Most importantly, stay current. In order to remain relevant, keep up with the times. Upgrade your app to suit prevailing trends. Mermaid hair and rompers for men may eventually go out of style, but you don’t have to. Adjust to change, even when it means taking risks. Nothing ever comes easy to those who play it safe.

App-making is treacherous business, even for experienced entrepreneurs. But with consistent batting practice, any smartphone user could hit a home run.

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New U.K. Water Fountains To Help Cut Plastic Waste

Each year, an astounding number of plastic products brim over from landfills and into oceans. To reduce this ever-rising amount, companies are dumpster-diving for bottles, up-cycling them into boats and furniture. Although proper disposal remains a primary issue, encouraging a zero-waste lifestyle is just as pressing. To prevent greater damage caused by plastic bottles, Water U.K. is installing refill stations across England.

“This country has some of the best drinking water in the world and we want everyone to benefit from it.” [said Water U.K. chief executive Michael Roberts.]

Users can pinpoint refill stations on a smartphone app. In Bristol alone, the app will ping you to 200 individual fountains. If bottle-users went for a single refill per week for an entire year, the city could shrink waste by 22.3 million bottles.

“This scheme will do that by making it easier for people to refill their bottles wherever they work, rest, shop or play.”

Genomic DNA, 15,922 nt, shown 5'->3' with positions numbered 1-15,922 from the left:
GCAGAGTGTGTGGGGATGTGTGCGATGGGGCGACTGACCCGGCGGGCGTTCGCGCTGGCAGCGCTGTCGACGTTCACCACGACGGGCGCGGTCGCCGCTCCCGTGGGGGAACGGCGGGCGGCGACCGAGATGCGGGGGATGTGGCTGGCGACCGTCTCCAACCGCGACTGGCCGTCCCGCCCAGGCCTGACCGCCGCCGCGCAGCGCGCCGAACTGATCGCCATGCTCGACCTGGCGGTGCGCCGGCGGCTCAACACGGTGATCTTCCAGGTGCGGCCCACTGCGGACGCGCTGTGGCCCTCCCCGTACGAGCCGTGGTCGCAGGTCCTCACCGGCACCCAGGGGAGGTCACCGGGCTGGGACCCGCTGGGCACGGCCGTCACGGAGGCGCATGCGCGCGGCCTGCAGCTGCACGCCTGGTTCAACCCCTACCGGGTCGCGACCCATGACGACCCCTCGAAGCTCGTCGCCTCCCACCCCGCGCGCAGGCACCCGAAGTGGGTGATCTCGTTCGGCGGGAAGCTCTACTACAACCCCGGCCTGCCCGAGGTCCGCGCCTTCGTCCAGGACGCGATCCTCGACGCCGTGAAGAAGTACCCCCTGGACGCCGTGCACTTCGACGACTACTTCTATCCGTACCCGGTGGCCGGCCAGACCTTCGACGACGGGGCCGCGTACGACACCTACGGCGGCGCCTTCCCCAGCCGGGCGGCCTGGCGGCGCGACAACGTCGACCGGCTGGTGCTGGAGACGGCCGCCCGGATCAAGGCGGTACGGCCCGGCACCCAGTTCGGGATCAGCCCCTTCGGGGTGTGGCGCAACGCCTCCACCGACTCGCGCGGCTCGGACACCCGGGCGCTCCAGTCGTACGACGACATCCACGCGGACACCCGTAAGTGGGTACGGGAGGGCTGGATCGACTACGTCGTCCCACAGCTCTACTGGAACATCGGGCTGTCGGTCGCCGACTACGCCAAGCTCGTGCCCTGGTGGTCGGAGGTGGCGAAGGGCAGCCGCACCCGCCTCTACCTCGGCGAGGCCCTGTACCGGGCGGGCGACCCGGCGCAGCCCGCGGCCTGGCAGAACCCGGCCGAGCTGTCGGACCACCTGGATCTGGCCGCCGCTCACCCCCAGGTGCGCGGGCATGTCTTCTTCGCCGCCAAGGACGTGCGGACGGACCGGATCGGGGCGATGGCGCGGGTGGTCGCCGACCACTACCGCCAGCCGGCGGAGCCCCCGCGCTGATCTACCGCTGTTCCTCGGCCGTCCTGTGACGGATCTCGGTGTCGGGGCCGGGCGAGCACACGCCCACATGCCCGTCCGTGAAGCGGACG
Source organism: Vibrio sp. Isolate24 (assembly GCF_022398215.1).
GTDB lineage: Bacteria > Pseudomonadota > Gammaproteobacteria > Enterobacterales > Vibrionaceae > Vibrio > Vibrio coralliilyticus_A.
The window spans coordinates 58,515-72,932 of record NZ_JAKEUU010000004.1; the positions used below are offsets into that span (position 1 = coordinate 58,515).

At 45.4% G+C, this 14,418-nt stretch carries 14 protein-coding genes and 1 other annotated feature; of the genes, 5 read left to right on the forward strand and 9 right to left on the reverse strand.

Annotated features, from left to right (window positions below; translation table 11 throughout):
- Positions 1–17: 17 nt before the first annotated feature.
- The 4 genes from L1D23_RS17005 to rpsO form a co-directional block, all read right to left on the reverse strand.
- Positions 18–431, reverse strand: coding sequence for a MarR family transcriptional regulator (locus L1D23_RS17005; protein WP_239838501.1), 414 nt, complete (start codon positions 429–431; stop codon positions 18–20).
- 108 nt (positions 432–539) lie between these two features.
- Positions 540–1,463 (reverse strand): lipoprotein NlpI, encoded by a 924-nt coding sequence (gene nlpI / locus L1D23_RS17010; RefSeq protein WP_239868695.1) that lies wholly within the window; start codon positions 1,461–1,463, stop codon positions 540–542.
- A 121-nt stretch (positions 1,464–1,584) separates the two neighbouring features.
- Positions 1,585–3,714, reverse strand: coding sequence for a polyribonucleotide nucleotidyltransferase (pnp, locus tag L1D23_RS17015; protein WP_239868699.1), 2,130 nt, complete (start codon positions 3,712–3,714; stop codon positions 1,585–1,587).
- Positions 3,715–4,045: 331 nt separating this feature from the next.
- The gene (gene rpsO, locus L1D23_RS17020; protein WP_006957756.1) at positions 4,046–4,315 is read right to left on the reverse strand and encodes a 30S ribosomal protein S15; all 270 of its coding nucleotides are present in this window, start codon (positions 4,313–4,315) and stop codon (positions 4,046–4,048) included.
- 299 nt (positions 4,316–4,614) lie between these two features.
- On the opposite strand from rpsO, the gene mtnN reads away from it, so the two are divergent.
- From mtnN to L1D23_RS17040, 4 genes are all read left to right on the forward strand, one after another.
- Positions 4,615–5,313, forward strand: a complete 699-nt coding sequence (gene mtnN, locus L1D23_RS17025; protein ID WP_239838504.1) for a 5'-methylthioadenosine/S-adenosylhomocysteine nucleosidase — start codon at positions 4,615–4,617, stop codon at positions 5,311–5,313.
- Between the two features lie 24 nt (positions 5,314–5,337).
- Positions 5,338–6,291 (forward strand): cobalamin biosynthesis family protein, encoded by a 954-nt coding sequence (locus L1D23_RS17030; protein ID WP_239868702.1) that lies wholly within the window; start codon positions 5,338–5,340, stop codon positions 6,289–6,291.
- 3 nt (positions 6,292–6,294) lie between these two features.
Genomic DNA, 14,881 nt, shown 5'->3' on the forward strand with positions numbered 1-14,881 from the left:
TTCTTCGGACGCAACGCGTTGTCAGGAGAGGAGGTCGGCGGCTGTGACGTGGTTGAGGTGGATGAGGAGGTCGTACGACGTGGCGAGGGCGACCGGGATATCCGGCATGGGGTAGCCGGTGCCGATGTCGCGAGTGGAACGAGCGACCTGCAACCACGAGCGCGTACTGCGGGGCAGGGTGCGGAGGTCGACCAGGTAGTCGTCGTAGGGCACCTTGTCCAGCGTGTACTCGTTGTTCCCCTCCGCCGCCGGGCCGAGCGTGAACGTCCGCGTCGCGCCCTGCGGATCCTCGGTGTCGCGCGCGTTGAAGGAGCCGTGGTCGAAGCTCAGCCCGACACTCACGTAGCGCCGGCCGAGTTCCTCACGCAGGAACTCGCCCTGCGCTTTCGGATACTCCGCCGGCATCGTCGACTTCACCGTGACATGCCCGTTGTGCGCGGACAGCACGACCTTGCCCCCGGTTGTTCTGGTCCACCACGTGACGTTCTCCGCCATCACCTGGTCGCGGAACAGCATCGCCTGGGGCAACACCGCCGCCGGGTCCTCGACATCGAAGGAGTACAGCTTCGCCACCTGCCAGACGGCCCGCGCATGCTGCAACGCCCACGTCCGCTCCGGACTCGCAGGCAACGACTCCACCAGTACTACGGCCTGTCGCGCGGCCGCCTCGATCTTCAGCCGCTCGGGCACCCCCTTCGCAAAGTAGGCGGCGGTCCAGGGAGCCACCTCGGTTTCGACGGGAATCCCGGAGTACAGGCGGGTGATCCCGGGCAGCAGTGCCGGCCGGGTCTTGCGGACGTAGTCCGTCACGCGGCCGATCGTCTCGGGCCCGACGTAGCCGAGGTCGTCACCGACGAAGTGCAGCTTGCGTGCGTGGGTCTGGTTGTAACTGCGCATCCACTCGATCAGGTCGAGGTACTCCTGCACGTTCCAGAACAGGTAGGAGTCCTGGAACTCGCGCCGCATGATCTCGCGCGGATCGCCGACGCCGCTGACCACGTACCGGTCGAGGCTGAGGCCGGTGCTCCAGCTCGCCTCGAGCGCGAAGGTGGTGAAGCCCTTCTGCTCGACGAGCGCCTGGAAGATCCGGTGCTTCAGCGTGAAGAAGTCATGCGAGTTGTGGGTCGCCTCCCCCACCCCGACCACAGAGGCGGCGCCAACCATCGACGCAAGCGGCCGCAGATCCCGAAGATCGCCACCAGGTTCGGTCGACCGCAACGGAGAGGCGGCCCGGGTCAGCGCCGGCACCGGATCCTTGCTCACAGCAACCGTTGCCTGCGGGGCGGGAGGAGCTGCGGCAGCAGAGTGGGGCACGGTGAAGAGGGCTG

If you’re on a mission to stay healthy, remember that keeping plastic out of oceans is also part of the job.

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Alphabet Testing Burrito Deliveries By Drone

Now that drones have proven themselves vital in the technological universe, gadget firms are pushing its limits even further. From delivering blood transfusions to restoring forests, drones are now making more conventional deliveries. Thanks to Alphabet, Australians will be receiving spontaneous burrito bags by — you guessed it — drone.

Project Wing has teamed up with Mexican food chain Guzman y Gomez, along with pharmacy chain Chemist Warehouse to allow customers to order items through a dedicated app. The drones are then sent off to collect goods from the stores’ loading sites and dropping off to the testers at their homes, traveling at up to 120 km/h.

Part of Project Wing, the drones are giving Alphabet the breakthrough they’ve been after. The company is targeting the Australian Capital Territory, which is a 40-minute round trip to the nearest store. Gauging from the success of rural deliveries, Alphabet is challenging the precision of its drones.

Project Wing is training its drones to deliver items anywhere, using its sensors to identify new obstacles and each time that it does so, improving the onboard algorithms and its capacity to pick out a safe spot for delivery.

While accuracy is a must for any drone-related activity, I wouldn’t mind a splattered burrito. Anyway, it’s all about taste.

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Smart Belt Helps Parkinson’s Patients Stay On Balance

Parkinson’s is truly a difficult and debilitating disease. There is no known cure, but researchers have made some promising attempts. The use of pig brain cells promotes nerve cell growth and repair. Now, a smart belt and simple phone app may address loss of balance.

The Smarter Balance System takes the form of a special belt that is lined with vibrating actuators. These actuators provide customized rehab programs that map users’ movements in real time using a series of dots which appear on their smartphone displays.

In essence, the wearable acts as a virtual physical therapist. Exercises aim to improve postural stability and patients’ general confidence in completing simple tasks. Overall, the device is a pretty neat assistant.

Data collected by the system is then uploaded to an online server so that it can be analyzed by doctors and physical therapists, who can then adjust the regimen as required.

We have yet to hear word on when the Smarter Balance System will be commercially available. Until then, things continue to look up for patients of all sorts, thanks to wearable technology.